Data

Year of publication

2020

Type

Quantitative

Design

Cross-sectional

Classification

NOVA

Country studied

Spain

Data

Secondary

Data Collected

One food frequency

Study setting

Household

Age group of participant

Children/Mean=5,3±1,0

Participant sex

Mixed

Target population

General

Sample size

n=386 (participants)

Adherence to Mediterranean diet is inversely associated with the consumption of ultra-processed foods among Spanish children: the SENDO project/Public Health Nutrition

Goal

Assess whether higher adherence to the traditional Mediterranean diet (MedDiet) was associated with lower consumption of ultra-processed foods (UPF) and lower free sugar intake.

Results

74·4 % of the children had moderate adherence to the MedDiet (mean KIDMED score: 5·9 points; sd 1·7) and overall, 32·2 % of the total energy intake came from UPF. Each two additional points in the KIDMED score was associated with 3·1 % (95 % CI 2·1, 4·0) lower energy intake from UPF. Compared to those with low adherence to the MedDiet, children with medium and high adherence reported 5·0 % (95 % CI 2·2, 7·7) and 8·5 % (95 % CI 5·2, 11·9) lower energy intake from UPF, respectively. We also found that 71·6 % of the variability in free sugar intake was explained by the variability in UPF consumption.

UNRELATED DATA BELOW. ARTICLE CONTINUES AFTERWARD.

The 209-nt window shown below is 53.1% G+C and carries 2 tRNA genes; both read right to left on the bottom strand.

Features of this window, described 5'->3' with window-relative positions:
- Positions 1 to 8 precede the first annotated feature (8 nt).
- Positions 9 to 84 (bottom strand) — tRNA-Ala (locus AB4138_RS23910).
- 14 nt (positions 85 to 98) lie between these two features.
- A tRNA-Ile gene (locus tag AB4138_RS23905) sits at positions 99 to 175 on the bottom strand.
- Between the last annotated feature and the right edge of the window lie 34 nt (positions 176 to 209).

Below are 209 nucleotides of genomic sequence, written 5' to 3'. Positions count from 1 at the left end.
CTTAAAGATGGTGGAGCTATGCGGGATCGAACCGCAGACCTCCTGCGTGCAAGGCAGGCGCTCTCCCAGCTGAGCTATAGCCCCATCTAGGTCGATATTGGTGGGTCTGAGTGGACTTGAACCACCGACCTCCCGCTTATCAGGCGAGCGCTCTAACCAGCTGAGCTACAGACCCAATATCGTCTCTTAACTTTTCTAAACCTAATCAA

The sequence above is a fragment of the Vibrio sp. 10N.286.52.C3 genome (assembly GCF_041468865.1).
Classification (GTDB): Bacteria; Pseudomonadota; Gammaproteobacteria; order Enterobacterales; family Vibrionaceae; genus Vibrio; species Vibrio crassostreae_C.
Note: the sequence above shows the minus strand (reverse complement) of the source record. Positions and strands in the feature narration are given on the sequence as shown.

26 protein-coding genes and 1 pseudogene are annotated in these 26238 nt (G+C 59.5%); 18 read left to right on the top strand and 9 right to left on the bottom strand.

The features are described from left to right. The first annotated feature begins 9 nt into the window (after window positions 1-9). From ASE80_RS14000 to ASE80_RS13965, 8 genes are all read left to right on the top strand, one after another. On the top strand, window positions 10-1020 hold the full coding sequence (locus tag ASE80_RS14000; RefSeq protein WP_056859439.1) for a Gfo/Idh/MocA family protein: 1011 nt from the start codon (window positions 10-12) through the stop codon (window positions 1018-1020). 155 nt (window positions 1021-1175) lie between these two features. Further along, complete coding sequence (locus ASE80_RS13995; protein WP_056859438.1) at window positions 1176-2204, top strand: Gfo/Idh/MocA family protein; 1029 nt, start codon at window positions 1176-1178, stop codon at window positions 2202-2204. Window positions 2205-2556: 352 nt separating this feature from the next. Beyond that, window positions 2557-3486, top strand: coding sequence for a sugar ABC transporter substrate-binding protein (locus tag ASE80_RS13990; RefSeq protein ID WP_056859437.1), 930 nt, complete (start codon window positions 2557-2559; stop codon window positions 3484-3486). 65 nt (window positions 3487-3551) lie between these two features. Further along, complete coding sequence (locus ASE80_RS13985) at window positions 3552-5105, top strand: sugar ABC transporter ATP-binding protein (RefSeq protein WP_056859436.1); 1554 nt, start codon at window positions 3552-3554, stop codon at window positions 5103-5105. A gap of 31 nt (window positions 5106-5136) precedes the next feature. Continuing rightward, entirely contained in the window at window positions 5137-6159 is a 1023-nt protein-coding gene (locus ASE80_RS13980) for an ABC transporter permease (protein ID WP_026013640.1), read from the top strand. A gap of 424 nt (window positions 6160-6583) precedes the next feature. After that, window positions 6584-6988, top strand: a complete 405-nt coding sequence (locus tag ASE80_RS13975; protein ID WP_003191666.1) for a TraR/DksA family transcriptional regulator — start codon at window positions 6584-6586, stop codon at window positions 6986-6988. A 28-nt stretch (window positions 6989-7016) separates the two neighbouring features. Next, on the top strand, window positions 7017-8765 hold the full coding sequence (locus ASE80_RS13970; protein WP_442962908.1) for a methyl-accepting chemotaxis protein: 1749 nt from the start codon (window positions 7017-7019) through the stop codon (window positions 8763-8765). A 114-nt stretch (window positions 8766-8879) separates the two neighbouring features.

Authors

da Rocha BRS, Rico-Campà A, Romanos-Nanclares A, Ciriza E, Ferreira Barbosa KB, et al.

Journal

DOI